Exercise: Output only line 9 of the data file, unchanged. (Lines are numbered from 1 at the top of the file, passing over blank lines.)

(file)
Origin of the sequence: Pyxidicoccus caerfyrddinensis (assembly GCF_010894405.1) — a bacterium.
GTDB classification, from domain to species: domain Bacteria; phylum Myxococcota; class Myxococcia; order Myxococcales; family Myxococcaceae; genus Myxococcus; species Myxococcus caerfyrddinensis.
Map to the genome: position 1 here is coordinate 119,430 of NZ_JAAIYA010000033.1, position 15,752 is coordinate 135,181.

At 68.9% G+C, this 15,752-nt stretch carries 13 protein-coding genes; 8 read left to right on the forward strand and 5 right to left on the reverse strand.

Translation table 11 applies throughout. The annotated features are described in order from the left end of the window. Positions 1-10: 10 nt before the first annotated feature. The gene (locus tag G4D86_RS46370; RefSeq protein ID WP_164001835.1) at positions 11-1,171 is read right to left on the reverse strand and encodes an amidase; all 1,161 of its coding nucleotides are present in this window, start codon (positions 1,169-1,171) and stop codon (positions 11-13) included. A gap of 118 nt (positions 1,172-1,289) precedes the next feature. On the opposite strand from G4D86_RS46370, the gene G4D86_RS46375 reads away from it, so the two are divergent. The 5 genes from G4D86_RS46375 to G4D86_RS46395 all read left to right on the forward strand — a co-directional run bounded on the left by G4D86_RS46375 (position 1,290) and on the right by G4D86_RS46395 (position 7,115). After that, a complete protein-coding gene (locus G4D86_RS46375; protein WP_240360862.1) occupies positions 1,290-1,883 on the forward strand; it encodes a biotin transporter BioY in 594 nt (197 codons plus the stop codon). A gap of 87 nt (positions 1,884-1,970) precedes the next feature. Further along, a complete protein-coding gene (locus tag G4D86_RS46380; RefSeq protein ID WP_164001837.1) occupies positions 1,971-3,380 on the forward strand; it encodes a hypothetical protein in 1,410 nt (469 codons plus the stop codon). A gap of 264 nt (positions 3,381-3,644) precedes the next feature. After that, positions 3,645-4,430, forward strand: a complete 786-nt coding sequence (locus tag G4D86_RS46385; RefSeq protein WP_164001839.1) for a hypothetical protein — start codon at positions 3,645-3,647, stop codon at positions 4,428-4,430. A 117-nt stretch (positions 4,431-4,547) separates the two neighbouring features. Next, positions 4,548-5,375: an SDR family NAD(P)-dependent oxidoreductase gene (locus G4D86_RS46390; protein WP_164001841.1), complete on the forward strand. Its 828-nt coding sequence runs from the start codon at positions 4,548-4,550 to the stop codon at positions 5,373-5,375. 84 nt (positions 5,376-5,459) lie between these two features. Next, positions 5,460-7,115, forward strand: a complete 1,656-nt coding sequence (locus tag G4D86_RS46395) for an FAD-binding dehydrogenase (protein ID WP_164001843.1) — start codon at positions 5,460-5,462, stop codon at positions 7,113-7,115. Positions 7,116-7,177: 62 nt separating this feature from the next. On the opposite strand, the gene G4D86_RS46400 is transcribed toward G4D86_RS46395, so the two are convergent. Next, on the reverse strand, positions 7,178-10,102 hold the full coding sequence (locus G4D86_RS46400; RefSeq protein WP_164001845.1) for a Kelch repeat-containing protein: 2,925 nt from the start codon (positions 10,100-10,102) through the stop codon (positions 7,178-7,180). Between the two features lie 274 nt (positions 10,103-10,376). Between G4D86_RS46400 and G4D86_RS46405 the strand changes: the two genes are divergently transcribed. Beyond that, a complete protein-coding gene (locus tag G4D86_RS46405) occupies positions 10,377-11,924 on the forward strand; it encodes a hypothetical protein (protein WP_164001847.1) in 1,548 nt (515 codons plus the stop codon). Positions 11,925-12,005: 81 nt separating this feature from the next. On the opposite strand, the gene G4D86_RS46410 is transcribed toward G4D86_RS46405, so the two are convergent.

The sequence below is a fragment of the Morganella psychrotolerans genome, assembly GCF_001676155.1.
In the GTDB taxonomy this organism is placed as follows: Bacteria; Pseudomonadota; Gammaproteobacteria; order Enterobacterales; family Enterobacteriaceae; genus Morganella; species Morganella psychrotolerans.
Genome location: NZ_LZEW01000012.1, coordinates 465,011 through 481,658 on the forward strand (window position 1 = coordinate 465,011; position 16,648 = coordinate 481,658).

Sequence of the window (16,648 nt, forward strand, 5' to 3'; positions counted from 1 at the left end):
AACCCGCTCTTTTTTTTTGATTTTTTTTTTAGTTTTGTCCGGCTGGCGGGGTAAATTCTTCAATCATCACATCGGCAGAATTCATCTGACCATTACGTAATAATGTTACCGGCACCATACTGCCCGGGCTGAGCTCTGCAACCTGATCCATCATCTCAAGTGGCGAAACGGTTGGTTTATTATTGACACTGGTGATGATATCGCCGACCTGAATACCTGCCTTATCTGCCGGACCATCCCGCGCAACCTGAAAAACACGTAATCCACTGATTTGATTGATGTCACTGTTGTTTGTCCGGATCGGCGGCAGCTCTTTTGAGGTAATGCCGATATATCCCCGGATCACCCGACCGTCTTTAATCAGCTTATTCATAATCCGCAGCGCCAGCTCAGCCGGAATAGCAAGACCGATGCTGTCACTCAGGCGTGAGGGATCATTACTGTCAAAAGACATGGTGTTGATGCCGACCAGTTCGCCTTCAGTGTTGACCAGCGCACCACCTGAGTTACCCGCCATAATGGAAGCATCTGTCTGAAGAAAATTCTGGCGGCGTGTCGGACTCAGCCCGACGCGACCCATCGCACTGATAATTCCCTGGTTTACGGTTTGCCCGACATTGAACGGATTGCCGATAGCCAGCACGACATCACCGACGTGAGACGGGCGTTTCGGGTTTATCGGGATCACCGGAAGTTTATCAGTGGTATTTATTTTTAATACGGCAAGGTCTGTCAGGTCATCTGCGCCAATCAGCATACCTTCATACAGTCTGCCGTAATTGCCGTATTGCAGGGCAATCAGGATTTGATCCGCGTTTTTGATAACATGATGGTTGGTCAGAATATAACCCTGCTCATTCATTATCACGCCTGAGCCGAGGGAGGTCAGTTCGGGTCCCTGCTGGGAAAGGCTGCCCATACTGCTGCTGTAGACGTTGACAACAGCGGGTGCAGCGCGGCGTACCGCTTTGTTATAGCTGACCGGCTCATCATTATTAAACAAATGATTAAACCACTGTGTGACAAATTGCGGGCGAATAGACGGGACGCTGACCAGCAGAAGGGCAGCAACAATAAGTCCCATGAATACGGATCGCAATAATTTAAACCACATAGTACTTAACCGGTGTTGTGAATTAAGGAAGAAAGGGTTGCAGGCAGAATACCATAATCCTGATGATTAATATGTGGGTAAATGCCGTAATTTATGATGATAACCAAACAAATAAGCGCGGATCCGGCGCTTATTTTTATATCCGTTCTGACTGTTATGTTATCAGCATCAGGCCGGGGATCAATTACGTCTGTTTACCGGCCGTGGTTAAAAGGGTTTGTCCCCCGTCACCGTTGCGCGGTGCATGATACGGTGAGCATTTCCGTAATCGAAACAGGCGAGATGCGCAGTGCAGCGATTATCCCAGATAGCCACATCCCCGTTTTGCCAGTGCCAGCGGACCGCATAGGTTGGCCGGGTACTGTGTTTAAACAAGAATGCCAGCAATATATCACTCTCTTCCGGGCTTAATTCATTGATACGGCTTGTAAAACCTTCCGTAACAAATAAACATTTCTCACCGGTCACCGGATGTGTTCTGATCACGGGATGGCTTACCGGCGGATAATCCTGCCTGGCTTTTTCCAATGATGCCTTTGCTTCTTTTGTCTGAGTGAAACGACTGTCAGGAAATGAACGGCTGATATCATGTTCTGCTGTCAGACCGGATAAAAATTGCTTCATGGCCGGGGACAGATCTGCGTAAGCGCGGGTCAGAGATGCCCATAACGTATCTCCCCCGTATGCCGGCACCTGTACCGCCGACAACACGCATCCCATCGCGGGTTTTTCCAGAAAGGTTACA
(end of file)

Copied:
Sequence of the window (16,648 nt, forward strand, 5' to 3'; positions counted from 1 at the left end):